Posted Monday, March 13, 2009 --- 6:10 p.m.
Her identity remained a mystery for more than a year. Now, more than three decades later, who killed her is still a mystery for Sauk County investigators.
"She was just full of energy and life," Michele Rambeau says, "I was always the shy one. She was the daredevil."
"Everybody loved her."
Michele Rambeau and her cousin, Lisa, were like sisters.
"We were real close."
These decades-old pictures capture the pair's visits to one another.
"I think she was just in the wrong place at the wrong time when she came to see me."
At 20-years-old, Lisa left home in Kansas City to come to the Chicago area to visit Michele.
"She was bored there. She wanted to come up ... see city life."
Lisa was on a winter break from school. It was January of 1976.
"We went to a lot of clubs where they played music."
But one evening Lisa never returned home.
"Every day, I don't know for how long, I waited for that phone call. And it never happened."
Then, 11 days later...
"I remember this particular night the body was discovered, it was very cold."
January 24th, 1976, a trout fisherman walked into Poor Nate's Tavern in rural Sauk County. His face - pale - after finding the naked body of a woman under the Harrison Creek Bridge. Then-Chief of Detectives Ed Borski and and Chief Deputy Butch Steinhorst worked the case.
"We had no leads at all, did we? The mushroom tattoo on the body was the only thing we had... a lot of legwork went into that."
A small mushroom tattoo on the woman's upper hip would prove to be a big break. But, in the meantime, the unknown young woman was laid to rest outside of Baraboo. Investigators looked to reports of missing people.
"We sent out teletypes about every 3 weeks or so, nationwide."
It would take investigators more than a year to identify the body found under this bridge. Back in '76, a local high school senior remembers investigators circulating pictures of the unknown woman who was eventually linked to Chicago.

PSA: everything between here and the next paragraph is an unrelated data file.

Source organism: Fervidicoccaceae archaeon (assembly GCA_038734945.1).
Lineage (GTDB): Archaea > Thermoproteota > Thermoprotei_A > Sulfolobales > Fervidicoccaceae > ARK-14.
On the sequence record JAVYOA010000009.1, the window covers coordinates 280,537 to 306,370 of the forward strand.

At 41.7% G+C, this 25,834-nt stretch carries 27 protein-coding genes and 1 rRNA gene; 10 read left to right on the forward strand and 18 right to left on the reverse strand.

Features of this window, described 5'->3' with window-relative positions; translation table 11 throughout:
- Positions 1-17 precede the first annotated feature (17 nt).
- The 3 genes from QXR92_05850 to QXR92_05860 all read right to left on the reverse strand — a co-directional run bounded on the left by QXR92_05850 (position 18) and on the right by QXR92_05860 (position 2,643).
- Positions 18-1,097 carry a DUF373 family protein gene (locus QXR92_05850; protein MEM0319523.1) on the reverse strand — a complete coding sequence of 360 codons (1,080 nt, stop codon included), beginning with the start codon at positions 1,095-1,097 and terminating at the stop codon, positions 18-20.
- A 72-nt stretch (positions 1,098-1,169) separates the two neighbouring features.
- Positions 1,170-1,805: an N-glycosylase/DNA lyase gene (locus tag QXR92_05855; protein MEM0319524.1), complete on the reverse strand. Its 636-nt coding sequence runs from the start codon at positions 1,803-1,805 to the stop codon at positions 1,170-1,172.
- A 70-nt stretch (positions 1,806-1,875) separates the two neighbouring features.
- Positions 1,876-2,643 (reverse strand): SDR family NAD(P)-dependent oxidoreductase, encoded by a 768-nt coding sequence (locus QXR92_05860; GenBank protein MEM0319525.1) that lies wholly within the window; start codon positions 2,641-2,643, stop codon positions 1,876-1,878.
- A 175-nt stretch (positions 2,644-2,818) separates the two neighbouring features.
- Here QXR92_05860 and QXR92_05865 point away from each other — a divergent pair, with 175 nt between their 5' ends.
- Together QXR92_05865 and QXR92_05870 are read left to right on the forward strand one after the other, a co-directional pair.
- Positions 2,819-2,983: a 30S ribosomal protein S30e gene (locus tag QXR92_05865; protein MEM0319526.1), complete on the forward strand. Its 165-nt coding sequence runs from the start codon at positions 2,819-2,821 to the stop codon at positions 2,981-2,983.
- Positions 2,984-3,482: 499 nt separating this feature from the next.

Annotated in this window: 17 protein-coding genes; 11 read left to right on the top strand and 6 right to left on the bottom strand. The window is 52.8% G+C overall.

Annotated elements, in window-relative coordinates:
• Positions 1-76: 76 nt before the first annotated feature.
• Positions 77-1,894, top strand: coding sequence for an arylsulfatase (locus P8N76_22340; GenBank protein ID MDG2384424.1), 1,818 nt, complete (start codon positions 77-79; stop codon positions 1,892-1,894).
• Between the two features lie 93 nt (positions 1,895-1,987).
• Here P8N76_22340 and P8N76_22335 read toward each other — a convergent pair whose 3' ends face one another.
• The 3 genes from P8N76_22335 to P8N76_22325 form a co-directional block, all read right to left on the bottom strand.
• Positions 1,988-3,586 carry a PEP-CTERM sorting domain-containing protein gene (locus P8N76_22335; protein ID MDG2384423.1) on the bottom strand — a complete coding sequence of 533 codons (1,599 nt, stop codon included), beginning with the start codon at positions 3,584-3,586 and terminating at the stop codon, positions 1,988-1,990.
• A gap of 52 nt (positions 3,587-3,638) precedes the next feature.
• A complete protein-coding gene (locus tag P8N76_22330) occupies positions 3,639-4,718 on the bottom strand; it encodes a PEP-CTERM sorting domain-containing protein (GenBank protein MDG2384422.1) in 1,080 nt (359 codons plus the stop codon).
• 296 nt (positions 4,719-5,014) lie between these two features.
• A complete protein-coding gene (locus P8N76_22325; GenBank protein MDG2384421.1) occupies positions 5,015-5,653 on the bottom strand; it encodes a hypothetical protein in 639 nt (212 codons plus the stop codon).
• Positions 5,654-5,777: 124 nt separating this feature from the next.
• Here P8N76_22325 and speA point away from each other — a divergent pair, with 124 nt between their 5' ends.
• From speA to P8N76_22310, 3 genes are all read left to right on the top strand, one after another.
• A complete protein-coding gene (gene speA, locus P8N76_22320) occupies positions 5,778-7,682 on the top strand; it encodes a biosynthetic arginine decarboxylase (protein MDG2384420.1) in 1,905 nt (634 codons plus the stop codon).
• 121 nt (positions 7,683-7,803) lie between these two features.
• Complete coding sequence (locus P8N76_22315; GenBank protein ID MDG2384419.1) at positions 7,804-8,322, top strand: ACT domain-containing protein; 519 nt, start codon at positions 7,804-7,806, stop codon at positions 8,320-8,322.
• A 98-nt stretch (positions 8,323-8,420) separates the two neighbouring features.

"She was identified as Lisa Christine Staes out of Leawood, KS," Capt. Kevin Fults of the Sauk County Sheriff's Office says.
Desperate for answers, Lisa's parents in Kansas went to their local police chief - who managed to make the connection. With a positive ID and a new lead, Borski and Steinhorst turned to one of the last people to see Lisa alive... her cousin, Michele.
"They went into this bar called Mother's ... "
Michele says Lisa went to Mother's, a downtown Chicago bar, the evening of January 13th with another cousin. Without a license, he never entered the bar... but instead, waited inside of a nearby coffee shop for Lisa.
"Even if she'd found people and was partying, or whatever, she would've called me," Michele says.
And she never would've abandoned her new puppy, Mika.
"Who I knew she would be wondering about too."
But, in Chicago, Sauk County investigators find few, if any, leads.
"I mean we were shooting in the dark, maybe, sometimes."
Where Lisa's body was found offered few other clues. Investigators believe Lisa likely was suffocated. Marks indicated her body was put into a trunk... then dumped under the remote bridge.
"We have no evidence foul play happened right there."
Capt. Fults hopes old evidence combined with new forensic technology will lead to justice.
"I believe wholeheartedly that if we hit the right piece of information or the right person comes forward, with a piece of information, we can solve this case."
Today, Lisa Staes still rests outside of Baraboo.
More than 30 years have mellowed the pain of losing a first born...
"She had beautiful hair," her mother says, "and then this is a trip to Alaska... We traveled a lot."
But Lisa's always in her parents' thoughts...
"All of the time. She's a part of our family, part of our lives," her father says.
Susan and Jack Staes come every year from Kansas to visit their daughter's grave. Susan believes whoever put her daughter here has ties to the area.
"The location where her body was found is, you know, pretty remote for anybody that's not familiar with the area."
She wants answers but knows nothing will erase their loss... their loss of a history.
"It's a whole lifetime she's missed out on."
The loss of a lifetime full of possibility.
"I could see her being like an actress, or something you know," Michele says.
"This was last Thanksgiving," her mother says, "She would've loved to see her brothers marry and have children... She would've been a good aunt and I presume would've had children of her own."
The state Department of Justice is helping Sauk County take a closer look at this case, and investigators want information!
If you know anything about it, call the Sheriff's Office.
Sauk Co. Sheriff's Office